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required to be produced before the Court to prove the

age of the victim. The said entry would certainly be

admissible under Section 35 of the Indian Evidence

Act in proof of the age of the victim. On the basis

of the date of birth of the victim recorded in the

general register of the school, her age would be 13

years and 10 months at the time of the incident. In

view of this documentary evidence coupled with the

unchallenged above-referred oral evidence of the

victim and other three witnesses, I have no

hesitation to hold that the victim was 14 years of

age or even less than 14 years of age at the time of

the incident.

13. In the case of Sandeep Janaji Konde (supra),

the age of the victim was sought to be proved on the

basis of her own statement and the school leaving

certificate. The entries in the school register were

not at all produced. There was no material to prove

that the school leaving certificate contained

accurate record of entries in the general register

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maintained by the school. The headmaster, who issued

the certificate, also was not examined. In the

circumstances, it was held that the prosecution

failed to prove that the victim was below 16 years of

age at the time of the incident. In the present case,

the extract (Exh.26) has been duly proved by

producing the original general register before the

Court. The In-charge Headmaster himself appeared as a

witness to prove the entry in the extract (Exh.26).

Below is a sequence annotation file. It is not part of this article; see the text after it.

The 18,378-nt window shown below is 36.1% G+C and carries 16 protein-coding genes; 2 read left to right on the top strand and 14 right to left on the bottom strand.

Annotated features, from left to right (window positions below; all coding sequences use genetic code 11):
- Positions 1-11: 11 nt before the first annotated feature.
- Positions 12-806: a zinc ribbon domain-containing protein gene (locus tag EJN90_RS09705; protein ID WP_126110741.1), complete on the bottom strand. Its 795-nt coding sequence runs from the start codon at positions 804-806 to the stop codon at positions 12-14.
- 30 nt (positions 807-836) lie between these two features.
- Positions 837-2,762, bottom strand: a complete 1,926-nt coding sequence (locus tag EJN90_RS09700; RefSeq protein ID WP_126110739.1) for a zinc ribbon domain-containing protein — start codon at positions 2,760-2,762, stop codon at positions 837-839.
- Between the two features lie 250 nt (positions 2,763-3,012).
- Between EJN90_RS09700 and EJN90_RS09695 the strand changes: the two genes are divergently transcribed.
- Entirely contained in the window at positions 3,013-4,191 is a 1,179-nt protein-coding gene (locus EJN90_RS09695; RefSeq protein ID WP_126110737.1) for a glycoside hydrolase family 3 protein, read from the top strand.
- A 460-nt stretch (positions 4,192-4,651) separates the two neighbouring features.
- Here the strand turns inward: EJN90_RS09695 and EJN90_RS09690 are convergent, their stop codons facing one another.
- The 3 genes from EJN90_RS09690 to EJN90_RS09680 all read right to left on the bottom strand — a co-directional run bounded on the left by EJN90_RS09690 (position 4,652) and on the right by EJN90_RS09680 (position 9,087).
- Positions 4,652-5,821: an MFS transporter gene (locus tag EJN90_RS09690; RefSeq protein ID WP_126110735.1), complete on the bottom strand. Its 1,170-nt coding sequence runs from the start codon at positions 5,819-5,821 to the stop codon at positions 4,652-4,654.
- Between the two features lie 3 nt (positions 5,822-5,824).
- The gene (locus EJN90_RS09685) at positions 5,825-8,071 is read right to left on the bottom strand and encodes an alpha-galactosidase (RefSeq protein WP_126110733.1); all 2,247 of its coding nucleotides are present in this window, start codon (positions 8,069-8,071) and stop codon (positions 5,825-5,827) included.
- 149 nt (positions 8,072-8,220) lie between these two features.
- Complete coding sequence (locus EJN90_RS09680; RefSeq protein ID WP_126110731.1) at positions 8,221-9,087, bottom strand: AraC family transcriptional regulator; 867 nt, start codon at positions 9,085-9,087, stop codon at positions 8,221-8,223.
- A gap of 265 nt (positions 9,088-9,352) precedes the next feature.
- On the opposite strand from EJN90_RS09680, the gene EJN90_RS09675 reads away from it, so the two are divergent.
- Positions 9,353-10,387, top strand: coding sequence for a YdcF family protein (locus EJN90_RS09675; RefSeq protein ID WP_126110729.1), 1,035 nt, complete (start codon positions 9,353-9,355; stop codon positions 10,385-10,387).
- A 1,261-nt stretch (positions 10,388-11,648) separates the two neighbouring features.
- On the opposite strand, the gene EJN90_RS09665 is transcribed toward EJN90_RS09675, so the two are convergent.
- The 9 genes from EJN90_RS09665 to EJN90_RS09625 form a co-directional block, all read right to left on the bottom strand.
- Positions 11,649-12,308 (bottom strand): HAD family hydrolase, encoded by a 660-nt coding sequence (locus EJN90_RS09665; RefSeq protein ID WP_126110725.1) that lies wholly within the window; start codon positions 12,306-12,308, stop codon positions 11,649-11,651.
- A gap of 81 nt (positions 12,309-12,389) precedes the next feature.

Moreover, there is unchallenged oral evidence of the

above-named witnesses about the age of the victim.

In the circumstances, the judgment in the case of

Sandeep Janaji Konde (supra) would be of no help to

the appellant to discard the evidence of the

prosecution that has been produced to prove the age

of the victim.

14. In the case of Sindhu Sukhdeo Waghmare

(supra), the prosecution examined the Headmaster of

the school, where the prosecutrix was studying. He

produced the original register and on the basis of

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the said register, he produced the school leaving

certificate of the prosecutrix showing her date of

birth. In the cross-examination, he admitted that

the police did not record his statement and did not

collect copy of the school leaving certificate. He

further admitted that the name of the school was not

mentioned in the register. He then admitted that it

was not the first entry of the prosecutrix when she

took admission to the school. He states that

initially, the prosecutrix has taken admission in

Zilla Parishad Marathi School and thereafter, she

took admission in English school. In the

circumstances, his evidence was disbelieved. It was

held that the Headmaster was examined to fill-up the

lacunae in the prosecution case, though his name did

not figure in the list of the witnesses and though

his statement was not recorded. It was further

observed that neither the mother nor the prosecutrix

state that she was minor below 16 years of age at the

time of the incident.

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15. The facts in the present case are totally

distinguishable. In the present case, the victim and

her mother have specifically stated about the age of

the victim, which evidence has remained unchallenged.

It is not that Deokate (PW 5) was not examined by the

Investigating Officer as witness during the course of

investigation. The original general register showing

the name of the school of the victim was produced